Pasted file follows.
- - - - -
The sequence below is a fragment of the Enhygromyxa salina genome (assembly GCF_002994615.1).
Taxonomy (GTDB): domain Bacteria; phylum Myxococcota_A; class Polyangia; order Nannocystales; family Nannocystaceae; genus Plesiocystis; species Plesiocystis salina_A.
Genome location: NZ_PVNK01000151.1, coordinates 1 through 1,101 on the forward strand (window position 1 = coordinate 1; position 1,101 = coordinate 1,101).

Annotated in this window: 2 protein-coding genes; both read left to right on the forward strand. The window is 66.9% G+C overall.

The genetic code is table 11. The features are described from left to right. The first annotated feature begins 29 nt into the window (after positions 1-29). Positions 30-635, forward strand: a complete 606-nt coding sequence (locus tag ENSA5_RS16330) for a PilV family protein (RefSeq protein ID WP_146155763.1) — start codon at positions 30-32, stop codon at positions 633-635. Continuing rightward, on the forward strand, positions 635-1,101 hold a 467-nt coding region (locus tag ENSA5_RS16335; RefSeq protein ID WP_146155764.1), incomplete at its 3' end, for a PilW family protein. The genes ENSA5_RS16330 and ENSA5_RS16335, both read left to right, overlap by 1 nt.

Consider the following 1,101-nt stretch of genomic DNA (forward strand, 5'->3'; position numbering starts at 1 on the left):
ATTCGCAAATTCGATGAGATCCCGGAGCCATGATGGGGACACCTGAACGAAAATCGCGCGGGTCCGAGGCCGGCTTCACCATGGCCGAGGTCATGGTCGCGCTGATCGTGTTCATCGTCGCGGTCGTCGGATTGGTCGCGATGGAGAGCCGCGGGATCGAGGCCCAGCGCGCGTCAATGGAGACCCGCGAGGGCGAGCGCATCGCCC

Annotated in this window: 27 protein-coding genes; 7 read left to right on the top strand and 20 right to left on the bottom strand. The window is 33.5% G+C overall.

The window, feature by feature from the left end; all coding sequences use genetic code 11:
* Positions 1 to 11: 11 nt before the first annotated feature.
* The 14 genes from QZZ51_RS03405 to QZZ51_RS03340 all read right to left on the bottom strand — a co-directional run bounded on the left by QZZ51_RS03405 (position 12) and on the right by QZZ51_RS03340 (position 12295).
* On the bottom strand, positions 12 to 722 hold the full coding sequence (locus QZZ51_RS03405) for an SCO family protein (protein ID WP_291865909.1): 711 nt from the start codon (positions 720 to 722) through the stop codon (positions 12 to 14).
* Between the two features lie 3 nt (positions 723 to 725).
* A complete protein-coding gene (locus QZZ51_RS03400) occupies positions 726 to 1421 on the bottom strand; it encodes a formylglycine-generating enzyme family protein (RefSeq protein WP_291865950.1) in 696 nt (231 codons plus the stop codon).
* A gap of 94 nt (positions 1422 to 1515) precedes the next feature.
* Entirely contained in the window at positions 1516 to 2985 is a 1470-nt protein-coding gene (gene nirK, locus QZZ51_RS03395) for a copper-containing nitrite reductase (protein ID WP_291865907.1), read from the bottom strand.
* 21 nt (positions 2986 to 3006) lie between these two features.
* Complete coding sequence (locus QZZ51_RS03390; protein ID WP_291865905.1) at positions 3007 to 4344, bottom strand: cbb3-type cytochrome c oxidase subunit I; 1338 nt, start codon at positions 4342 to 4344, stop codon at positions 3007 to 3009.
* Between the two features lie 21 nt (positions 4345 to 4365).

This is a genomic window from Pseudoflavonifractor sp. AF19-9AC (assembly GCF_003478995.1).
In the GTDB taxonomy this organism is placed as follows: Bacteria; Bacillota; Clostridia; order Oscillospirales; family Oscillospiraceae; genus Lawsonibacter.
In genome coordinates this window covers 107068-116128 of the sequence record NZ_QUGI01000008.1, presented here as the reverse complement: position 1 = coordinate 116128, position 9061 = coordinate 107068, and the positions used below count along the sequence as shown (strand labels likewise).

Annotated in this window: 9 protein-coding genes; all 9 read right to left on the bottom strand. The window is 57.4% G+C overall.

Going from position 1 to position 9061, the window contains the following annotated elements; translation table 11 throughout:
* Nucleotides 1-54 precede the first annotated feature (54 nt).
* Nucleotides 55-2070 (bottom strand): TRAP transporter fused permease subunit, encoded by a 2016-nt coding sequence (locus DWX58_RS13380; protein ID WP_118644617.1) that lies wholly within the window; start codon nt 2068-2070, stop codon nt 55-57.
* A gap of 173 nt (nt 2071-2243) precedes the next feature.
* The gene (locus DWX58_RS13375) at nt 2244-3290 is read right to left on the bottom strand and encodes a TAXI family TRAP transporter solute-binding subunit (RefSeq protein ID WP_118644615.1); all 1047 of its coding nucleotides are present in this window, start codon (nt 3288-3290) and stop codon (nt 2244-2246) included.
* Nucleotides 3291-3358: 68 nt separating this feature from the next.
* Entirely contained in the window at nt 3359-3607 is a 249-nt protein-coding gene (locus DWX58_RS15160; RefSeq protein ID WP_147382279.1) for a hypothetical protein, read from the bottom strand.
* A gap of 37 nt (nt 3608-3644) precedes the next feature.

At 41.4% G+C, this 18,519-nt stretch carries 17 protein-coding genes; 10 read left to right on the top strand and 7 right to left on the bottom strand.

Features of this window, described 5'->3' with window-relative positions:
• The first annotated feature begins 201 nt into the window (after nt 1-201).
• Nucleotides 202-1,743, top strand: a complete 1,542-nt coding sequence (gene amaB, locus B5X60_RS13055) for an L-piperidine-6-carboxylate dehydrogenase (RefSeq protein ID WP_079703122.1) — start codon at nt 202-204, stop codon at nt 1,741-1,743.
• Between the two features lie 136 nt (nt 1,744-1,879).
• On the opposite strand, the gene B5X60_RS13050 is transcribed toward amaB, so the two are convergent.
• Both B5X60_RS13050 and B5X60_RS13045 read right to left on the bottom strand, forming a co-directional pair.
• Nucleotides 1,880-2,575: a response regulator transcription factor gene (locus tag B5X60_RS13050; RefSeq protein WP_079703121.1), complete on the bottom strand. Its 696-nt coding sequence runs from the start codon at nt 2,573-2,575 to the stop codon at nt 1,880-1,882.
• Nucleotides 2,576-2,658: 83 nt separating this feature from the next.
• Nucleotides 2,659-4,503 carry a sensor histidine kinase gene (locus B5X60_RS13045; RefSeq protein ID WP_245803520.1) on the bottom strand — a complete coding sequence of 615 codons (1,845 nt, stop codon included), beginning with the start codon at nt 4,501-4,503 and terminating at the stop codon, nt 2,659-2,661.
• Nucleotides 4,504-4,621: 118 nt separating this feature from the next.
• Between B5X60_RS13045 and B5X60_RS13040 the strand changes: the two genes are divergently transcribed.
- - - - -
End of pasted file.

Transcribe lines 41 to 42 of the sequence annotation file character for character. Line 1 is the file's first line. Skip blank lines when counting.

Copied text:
• Nucleotides 2,659-4,503 carry a sensor histidine kinase gene (locus B5X60_RS13045; RefSeq protein ID WP_245803520.1) on the bottom strand — a complete coding sequence of 615 codons (1,845 nt, stop codon included), beginning with the start codon at nt 4,501-4,503 and terminating at the stop codon, nt 2,659-2,661.
• Nucleotides 4,504-4,621: 118 nt separating this feature from the next.